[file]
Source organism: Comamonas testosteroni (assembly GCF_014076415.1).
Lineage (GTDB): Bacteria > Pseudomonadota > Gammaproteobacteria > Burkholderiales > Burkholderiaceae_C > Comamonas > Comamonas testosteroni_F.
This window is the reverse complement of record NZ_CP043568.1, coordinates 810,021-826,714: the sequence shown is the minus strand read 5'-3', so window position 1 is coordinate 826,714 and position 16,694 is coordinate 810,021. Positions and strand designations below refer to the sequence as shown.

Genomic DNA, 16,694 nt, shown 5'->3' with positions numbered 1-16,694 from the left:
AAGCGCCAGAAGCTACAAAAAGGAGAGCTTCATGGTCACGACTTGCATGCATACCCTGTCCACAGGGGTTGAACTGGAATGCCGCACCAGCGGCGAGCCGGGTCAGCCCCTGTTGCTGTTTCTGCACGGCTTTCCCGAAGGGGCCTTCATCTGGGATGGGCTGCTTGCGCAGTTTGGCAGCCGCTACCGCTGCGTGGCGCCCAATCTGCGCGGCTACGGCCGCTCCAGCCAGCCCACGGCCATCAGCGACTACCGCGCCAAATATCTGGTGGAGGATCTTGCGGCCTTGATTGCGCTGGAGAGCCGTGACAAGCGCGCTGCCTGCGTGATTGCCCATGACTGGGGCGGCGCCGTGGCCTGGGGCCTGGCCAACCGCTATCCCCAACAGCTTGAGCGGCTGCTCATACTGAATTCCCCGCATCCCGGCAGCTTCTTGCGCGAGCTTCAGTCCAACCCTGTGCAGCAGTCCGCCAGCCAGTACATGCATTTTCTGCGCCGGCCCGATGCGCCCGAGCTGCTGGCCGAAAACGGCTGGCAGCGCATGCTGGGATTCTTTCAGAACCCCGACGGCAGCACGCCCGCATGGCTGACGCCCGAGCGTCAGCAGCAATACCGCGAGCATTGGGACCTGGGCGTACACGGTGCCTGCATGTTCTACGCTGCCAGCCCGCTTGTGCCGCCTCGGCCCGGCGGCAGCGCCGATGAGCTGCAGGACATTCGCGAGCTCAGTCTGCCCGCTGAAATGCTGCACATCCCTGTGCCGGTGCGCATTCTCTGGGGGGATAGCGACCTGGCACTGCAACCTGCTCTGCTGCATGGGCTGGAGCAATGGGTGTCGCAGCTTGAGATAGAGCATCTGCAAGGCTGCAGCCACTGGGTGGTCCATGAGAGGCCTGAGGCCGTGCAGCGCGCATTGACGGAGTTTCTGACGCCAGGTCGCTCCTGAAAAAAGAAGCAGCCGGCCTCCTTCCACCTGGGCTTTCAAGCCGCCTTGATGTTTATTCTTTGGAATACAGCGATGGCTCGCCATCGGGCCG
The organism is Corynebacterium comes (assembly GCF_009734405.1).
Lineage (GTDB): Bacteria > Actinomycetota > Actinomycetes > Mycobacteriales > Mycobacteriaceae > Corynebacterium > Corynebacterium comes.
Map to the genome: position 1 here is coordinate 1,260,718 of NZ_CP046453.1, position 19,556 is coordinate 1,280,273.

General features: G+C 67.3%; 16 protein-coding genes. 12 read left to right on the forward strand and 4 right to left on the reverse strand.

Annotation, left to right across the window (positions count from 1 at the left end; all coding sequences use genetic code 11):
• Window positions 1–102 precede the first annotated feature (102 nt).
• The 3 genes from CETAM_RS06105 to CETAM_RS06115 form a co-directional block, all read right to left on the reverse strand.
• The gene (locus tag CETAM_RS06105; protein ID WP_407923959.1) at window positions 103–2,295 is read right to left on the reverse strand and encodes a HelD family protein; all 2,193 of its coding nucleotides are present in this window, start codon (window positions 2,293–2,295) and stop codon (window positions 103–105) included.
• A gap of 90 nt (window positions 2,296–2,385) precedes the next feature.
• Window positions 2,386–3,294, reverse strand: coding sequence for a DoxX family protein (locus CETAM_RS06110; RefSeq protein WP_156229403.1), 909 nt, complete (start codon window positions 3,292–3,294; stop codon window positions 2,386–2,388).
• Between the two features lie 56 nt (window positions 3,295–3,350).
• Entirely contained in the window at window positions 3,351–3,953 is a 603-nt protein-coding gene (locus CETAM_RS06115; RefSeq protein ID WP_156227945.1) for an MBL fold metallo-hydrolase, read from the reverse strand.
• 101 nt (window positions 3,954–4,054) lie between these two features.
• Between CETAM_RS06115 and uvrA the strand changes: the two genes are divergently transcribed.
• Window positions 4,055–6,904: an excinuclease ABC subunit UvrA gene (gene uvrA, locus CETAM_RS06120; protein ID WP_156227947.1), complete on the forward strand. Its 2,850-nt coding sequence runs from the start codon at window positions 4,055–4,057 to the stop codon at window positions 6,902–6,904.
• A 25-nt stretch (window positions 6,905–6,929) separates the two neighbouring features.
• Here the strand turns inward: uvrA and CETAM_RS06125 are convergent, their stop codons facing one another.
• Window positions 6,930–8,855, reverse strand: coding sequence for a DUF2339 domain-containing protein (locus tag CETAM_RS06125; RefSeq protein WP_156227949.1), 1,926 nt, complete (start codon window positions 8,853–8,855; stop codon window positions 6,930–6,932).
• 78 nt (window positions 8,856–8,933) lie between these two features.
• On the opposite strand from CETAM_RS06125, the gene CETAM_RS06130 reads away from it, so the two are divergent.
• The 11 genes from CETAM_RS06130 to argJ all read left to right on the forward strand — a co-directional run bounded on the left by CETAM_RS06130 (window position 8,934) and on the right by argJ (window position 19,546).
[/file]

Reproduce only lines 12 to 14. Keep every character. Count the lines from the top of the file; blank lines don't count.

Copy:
• The 3 genes from CETAM_RS06105 to CETAM_RS06115 form a co-directional block, all read right to left on the reverse strand.
• The gene (locus tag CETAM_RS06105; protein ID WP_407923959.1) at window positions 103–2,295 is read right to left on the reverse strand and encodes a HelD family protein; all 2,193 of its coding nucleotides are present in this window, start codon (window positions 2,293–2,295) and stop codon (window positions 103–105) included.
• A gap of 90 nt (window positions 2,296–2,385) precedes the next feature.